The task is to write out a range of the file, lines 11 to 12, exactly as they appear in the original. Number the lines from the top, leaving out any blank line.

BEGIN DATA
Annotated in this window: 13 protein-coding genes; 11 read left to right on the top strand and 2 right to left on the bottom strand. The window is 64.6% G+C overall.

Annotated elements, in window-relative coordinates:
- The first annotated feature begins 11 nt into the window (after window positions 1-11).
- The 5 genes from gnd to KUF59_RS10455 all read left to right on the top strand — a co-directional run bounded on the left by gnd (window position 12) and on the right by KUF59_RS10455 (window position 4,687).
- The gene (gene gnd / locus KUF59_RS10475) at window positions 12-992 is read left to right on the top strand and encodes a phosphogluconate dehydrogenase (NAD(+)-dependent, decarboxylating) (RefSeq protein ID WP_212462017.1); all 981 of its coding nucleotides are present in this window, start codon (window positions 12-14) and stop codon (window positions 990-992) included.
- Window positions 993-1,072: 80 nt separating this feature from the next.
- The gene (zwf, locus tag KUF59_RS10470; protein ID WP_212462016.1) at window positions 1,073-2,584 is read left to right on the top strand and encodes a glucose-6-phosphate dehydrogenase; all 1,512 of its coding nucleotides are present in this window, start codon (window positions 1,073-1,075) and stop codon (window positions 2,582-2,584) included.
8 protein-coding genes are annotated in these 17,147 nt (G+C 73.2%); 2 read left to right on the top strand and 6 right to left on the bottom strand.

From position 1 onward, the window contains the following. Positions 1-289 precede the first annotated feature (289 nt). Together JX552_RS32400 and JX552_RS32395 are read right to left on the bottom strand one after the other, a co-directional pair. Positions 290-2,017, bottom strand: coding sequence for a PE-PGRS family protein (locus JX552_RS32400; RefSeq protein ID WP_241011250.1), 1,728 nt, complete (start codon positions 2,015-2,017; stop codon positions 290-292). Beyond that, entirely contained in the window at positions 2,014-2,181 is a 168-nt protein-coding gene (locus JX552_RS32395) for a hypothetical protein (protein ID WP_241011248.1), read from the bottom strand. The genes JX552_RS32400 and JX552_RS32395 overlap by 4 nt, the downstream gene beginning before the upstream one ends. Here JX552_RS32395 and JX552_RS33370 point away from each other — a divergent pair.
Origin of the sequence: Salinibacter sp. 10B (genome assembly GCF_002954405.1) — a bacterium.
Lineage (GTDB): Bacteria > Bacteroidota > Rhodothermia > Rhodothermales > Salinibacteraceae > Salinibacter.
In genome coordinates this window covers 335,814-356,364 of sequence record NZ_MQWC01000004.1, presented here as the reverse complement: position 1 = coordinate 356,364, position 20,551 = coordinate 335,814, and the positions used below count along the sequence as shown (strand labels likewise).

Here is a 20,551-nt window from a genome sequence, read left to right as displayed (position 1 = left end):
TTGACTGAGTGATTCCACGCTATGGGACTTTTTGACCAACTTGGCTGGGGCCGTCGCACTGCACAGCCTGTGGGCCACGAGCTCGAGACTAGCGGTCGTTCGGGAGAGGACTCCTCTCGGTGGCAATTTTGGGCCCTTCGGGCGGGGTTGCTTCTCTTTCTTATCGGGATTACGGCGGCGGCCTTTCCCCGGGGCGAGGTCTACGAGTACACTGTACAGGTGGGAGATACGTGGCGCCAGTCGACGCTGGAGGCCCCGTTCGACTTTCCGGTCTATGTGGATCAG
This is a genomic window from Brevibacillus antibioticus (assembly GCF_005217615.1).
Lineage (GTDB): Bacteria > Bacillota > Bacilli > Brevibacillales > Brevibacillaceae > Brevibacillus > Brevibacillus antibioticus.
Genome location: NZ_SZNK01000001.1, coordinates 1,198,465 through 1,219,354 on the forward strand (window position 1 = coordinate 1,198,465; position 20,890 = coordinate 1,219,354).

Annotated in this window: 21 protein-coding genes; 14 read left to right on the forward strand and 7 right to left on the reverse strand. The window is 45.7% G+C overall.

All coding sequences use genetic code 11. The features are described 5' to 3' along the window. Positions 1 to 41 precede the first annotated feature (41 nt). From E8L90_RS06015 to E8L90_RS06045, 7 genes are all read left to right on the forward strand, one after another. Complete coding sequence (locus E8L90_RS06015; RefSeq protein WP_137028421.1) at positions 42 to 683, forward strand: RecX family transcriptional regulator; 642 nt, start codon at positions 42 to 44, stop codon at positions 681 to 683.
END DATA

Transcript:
Lineage (GTDB): Bacteria > Bacteroidota > Rhodothermia > Rhodothermales > Salinibacteraceae > Salinibacter.
In genome coordinates this window covers 335,814-356,364 of sequence record NZ_MQWC01000004.1, presented here as the reverse complement: position 1 = coordinate 356,364, position 20,551 = coordinate 335,814, and the positions used below count along the sequence as shown (strand labels likewise).